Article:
There’s a new runt in the neighborhood. Bring out the welcome wagon for KKs3, a tiny, isolated galaxy 7 million light years away in the southern constellation Hydrus the Lesser Water Snake.
The Milky Way galaxy is one some 50 galaxies in the Local Group, a gravitationally-bound cluster of galaxies including the familiar Andromeda Galaxy on the outskirts of the much larger and grander Virgo Cluster. The new galaxy, discovered by a team of Russian-American astronomers using the Hubble Space Telescope, is incredibly anemic. With just 23 million solar masses of material, it’s 1/10,000th as massive as the Milky Way.
KKs3 is a dwarf spheroidal galaxy, a small object generally spherical in shape and lacking spiral arms and a central nucleus. Though dwarf spheroidals resemble rich star clusters, they differ by possessing two different age groups of stars (very old and intermediate) and significant amounts of dark matter like other larger galaxies.
Most of these diminutive objects are found as satellites of much larger galaxies, slavishly revolving around them in orbits lasting millions of years. Tugged on by those giants’ powerful gravity, dwarf spheroidals are stripped of their gas and dust, leaving them unable to birth new generations of stars.
The Local Group is home to some 22 dwarf spheroidal galaxies including a dozen that are satellite galaxies of the Milky Way. Oddly, KKs3 sits all alone, unbound to a larger galaxy, yet it too has been stripped of its raw, star-making materials. Being isolated, it must have formed in a different way. Perhaps it underwent only one early burst of star formation that used up what precious little gas it was allotted when the galaxy first formed.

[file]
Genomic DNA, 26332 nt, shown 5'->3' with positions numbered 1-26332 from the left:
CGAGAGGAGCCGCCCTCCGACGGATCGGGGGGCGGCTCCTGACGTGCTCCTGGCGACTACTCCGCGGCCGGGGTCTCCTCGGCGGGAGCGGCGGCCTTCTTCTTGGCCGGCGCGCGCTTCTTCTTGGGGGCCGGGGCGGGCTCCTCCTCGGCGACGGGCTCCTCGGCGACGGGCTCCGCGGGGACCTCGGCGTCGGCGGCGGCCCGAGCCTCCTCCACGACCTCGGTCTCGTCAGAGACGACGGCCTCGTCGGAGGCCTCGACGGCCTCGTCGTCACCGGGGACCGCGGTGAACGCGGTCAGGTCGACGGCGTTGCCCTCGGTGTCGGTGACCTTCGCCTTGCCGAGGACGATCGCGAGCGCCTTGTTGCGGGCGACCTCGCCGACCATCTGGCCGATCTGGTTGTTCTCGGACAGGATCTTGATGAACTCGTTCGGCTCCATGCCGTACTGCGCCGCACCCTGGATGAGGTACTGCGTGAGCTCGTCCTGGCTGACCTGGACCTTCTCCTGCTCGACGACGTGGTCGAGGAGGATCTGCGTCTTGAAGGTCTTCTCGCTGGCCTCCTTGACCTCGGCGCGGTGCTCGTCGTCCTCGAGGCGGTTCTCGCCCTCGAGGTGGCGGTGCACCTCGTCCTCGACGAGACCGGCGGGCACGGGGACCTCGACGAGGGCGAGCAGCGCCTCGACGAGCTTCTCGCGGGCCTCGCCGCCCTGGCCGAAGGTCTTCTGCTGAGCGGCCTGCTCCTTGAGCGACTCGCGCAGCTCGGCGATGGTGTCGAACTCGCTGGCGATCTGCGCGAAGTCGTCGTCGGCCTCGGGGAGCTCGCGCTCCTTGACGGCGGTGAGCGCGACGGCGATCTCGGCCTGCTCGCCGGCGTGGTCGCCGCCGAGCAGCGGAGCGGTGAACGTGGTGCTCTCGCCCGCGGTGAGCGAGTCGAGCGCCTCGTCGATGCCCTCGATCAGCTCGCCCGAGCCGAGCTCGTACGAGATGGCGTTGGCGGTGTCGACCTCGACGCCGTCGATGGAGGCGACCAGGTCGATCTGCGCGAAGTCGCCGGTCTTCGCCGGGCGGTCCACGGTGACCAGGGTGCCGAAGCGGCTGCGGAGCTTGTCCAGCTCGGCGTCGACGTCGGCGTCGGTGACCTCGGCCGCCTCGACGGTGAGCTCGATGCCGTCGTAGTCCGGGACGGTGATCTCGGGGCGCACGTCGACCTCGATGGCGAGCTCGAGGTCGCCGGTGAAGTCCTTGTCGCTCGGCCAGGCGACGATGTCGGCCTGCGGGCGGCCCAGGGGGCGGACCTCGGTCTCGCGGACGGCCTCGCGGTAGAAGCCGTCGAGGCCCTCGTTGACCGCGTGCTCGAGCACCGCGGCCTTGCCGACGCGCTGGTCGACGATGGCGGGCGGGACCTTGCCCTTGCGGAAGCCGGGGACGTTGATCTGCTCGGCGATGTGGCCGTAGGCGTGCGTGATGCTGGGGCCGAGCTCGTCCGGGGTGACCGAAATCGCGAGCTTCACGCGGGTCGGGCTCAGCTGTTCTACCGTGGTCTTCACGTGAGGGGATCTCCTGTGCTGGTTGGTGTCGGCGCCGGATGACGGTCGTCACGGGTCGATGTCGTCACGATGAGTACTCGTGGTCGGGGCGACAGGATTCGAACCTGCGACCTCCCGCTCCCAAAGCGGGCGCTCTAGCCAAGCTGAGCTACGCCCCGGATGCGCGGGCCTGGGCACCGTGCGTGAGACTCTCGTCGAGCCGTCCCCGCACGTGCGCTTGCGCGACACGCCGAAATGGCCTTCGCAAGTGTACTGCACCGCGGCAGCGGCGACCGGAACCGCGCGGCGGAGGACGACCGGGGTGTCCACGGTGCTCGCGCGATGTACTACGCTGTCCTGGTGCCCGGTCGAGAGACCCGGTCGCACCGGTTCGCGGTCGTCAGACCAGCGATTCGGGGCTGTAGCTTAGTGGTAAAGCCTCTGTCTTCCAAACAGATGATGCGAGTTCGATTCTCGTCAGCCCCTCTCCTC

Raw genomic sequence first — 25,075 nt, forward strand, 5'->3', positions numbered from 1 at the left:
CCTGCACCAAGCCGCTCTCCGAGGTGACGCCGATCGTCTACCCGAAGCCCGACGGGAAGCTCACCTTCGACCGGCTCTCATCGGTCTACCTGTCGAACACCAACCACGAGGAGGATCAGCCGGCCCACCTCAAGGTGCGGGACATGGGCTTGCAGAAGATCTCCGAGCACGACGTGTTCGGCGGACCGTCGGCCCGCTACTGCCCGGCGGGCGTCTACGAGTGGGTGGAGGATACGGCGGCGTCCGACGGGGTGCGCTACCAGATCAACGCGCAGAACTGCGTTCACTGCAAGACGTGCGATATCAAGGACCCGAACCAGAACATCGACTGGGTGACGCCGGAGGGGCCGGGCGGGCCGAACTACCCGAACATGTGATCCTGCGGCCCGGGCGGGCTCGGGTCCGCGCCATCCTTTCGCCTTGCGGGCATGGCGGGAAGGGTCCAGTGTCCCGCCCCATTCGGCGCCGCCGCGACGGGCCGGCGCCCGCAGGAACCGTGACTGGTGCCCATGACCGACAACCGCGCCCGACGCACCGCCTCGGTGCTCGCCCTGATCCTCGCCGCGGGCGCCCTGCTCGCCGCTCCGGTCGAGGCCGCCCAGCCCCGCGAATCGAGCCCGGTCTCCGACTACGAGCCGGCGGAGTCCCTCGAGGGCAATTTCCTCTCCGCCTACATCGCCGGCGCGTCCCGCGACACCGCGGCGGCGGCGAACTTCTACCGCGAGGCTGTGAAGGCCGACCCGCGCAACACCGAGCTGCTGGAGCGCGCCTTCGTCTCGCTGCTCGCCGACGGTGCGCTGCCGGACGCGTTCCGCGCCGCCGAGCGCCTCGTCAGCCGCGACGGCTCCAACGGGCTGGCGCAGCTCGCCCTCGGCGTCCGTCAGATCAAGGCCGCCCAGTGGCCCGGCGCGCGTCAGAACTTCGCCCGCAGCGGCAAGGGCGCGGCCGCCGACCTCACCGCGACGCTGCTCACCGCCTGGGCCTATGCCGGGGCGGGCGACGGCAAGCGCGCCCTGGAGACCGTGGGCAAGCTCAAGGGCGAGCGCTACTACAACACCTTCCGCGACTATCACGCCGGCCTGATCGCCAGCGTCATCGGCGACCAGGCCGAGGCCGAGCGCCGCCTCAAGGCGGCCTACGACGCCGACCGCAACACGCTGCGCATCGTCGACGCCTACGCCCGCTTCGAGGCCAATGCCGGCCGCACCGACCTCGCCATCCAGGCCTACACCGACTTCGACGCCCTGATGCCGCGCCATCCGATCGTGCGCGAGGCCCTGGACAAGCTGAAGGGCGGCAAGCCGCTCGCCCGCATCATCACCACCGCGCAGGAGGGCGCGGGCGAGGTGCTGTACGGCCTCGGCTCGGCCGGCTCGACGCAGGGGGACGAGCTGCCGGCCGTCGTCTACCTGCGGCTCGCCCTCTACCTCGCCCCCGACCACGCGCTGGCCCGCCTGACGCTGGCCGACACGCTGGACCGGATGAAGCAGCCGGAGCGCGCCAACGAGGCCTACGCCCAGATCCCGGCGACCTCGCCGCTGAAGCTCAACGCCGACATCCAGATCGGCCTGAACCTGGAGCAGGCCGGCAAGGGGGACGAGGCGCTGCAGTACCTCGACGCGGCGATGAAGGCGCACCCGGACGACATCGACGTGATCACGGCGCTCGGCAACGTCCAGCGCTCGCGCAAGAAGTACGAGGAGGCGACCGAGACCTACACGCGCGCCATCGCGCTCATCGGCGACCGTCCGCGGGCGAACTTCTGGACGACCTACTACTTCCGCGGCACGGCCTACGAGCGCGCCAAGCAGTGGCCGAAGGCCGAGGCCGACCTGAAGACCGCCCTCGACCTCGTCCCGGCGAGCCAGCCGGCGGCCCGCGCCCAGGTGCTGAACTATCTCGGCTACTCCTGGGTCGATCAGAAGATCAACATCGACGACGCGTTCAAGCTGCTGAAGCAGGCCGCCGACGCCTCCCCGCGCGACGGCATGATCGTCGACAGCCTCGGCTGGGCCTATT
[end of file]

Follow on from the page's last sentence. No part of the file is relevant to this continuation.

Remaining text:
Because they’re so dim, isolated dwarf spheroidals are tough to find with only one other known, KKR 25, discovered by the same team back in 1999.
Nature has a knack for making many more small things for every large one. Like the dim red dwarf stars that are by far the most common stars in the Milky Way and probably the universe as a whole, dwarf spheroidal galaxies are almost certainly the most abundant type of galaxy out there.
We only need “bigger eyes” with which to see them and come to realize that our neighborhood may be richer than we thought. Future large telescopes like the James Webb Telescope and European Extremely Large Telescope will help us expand our search for these “common citizens” when they come online in the next few years.
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